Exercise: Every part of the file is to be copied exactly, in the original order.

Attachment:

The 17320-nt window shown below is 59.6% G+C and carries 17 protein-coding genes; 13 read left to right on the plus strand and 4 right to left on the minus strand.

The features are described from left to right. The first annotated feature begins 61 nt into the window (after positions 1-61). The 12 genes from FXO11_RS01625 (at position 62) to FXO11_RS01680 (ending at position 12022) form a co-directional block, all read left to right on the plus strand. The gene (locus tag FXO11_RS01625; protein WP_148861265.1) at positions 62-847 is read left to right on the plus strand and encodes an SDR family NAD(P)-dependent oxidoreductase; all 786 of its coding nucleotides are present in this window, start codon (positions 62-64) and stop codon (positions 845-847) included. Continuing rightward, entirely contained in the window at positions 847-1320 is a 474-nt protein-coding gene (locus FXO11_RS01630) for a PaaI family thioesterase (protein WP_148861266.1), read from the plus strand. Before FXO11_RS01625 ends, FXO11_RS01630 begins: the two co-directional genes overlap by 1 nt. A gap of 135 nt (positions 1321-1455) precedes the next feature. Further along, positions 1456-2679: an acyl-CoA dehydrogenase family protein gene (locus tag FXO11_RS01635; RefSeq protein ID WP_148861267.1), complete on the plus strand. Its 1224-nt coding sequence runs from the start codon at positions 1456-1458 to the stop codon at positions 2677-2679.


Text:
The 17320-nt window shown below is 59.6% G+C and carries 17 protein-coding genes; 13 read left to right on the plus strand and 4 right to left on the minus strand.

The features are described from left to right. The first annotated feature begins 61 nt into the window (after positions 1-61). The 12 genes from FXO11_RS01625 (at position 62) to FXO11_RS01680 (ending at position 12022) form a co-directional block, all read left to right on the plus strand. The gene (locus tag FXO11_RS01625; protein WP_148861265.1) at positions 62-847 is read left to right on the plus strand and encodes an SDR family NAD(P)-dependent oxidoreductase; all 786 of its coding nucleotides are present in this window, start codon (positions 62-64) and stop codon (positions 845-847) included. Continuing rightward, entirely contained in the window at positions 847-1320 is a 474-nt protein-coding gene (locus FXO11_RS01630) for a PaaI family thioesterase (protein WP_148861266.1), read from the plus strand. Before FXO11_RS01625 ends, FXO11_RS01630 begins: the two co-directional genes overlap by 1 nt. A gap of 135 nt (positions 1321-1455) precedes the next feature. Further along, positions 1456-2679: an acyl-CoA dehydrogenase family protein gene (locus tag FXO11_RS01635; RefSeq protein ID WP_148861267.1), complete on the plus strand. Its 1224-nt coding sequence runs from the start codon at positions 1456-1458 to the stop codon at positions 2677-2679.